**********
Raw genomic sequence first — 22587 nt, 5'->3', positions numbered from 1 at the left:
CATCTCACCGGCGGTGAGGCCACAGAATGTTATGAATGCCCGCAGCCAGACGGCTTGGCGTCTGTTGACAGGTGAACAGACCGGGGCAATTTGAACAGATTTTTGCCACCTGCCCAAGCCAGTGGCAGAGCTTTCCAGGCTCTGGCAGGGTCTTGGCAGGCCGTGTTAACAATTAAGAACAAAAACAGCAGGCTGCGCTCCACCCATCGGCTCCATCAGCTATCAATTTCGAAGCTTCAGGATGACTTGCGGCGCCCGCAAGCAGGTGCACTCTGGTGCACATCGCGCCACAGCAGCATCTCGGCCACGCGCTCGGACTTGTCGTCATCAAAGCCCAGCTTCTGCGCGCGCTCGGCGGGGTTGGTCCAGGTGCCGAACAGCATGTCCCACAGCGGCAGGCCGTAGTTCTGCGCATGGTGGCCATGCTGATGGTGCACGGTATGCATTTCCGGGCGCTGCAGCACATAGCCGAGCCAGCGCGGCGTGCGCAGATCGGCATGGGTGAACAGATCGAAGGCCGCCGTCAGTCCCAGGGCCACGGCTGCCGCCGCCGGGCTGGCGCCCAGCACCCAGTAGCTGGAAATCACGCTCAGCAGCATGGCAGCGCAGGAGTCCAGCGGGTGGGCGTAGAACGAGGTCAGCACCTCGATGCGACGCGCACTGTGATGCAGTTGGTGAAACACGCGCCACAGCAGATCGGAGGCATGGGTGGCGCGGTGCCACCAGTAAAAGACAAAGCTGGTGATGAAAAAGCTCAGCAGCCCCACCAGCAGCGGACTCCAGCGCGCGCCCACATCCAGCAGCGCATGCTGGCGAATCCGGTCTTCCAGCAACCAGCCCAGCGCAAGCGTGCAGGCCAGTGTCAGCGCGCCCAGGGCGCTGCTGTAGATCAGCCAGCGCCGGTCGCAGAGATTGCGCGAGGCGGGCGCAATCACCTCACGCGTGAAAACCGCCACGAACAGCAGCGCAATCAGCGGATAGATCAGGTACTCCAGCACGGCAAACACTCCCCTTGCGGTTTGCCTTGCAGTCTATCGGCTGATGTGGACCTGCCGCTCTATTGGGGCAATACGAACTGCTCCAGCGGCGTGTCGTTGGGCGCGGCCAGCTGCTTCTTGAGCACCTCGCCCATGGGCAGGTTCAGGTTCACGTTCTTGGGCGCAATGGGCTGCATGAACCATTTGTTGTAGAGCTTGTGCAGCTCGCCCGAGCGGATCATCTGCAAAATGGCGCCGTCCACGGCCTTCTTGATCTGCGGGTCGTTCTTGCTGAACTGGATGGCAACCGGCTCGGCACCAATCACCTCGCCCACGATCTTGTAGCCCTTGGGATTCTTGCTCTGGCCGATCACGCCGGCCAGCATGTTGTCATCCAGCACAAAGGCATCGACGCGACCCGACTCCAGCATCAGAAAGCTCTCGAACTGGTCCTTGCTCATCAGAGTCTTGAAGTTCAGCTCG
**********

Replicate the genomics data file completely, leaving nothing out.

Raw genomic sequence first — 22587 nt, 5'->3', positions numbered from 1 at the left:
CATCTCACCGGCGGTGAGGCCACAGAATGTTATGAATGCCCGCAGCCAGACGGCTTGGCGTCTGTTGACAGGTGAACAGACCGGGGCAATTTGAACAGATTTTTGCCACCTGCCCAAGCCAGTGGCAGAGCTTTCCAGGCTCTGGCAGGGTCTTGGCAGGCCGTGTTAACAATTAAGAACAAAAACAGCAGGCTGCGCTCCACCCATCGGCTCCATCAGCTATCAATTTCGAAGCTTCAGGATGACTTGCGGCGCCCGCAAGCAGGTGCACTCTGGTGCACATCGCGCCACAGCAGCATCTCGGCCACGCGCTCGGACTTGTCGTCATCAAAGCCCAGCTTCTGCGCGCGCTCGGCGGGGTTGGTCCAGGTGCCGAACAGCATGTCCCACAGCGGCAGGCCGTAGTTCTGCGCATGGTGGCCATGCTGATGGTGCACGGTATGCATTTCCGGGCGCTGCAGCACATAGCCGAGCCAGCGCGGCGTGCGCAGATCGGCATGGGTGAACAGATCGAAGGCCGCCGTCAGTCCCAGGGCCACGGCTGCCGCCGCCGGGCTGGCGCCCAGCACCCAGTAGCTGGAAATCACGCTCAGCAGCATGGCAGCGCAGGAGTCCAGCGGGTGGGCGTAGAACGAGGTCAGCACCTCGATGCGACGCGCACTGTGATGCAGTTGGTGAAACACGCGCCACAGCAGATCGGAGGCATGGGTGGCGCGGTGCCACCAGTAAAAGACAAAGCTGGTGATGAAAAAGCTCAGCAGCCCCACCAGCAGCGGACTCCAGCGCGCGCCCACATCCAGCAGCGCATGCTGGCGAATCCGGTCTTCCAGCAACCAGCCCAGCGCAAGCGTGCAGGCCAGTGTCAGCGCGCCCAGGGCGCTGCTGTAGATCAGCCAGCGCCGGTCGCAGAGATTGCGCGAGGCGGGCGCAATCACCTCACGCGTGAAAACCGCCACGAACAGCAGCGCAATCAGCGGATAGATCAGGTACTCCAGCACGGCAAACACTCCCCTTGCGGTTTGCCTTGCAGTCTATCGGCTGATGTGGACCTGCCGCTCTATTGGGGCAATACGAACTGCTCCAGCGGCGTGTCGTTGGGCGCGGCCAGCTGCTTCTTGAGCACCTCGCCCATGGGCAGGTTCAGGTTCACGTTCTTGGGCGCAATGGGCTGCATGAACCATTTGTTGTAGAGCTTGTGCAGCTCGCCCGAGCGGATCATCTGCAAAATGGCGCCGTCCACGGCCTTCTTGATCTGCGGGTCGTTCTTGCTGAACTGGATGGCAACCGGCTCGGCACCAATCACCTCGCCCACGATCTTGTAGCCCTTGGGATTCTTGCTCTGGCCGATCACGCCGGCCAGCATGTTGTCATCCAGCACAAAGGCATCGACGCGACCCGACTCCAGCATCAGAAAGCTCTCGAACTGGTCCTTGCTCATCAGAGTCTTGAAGTTCAGCTCG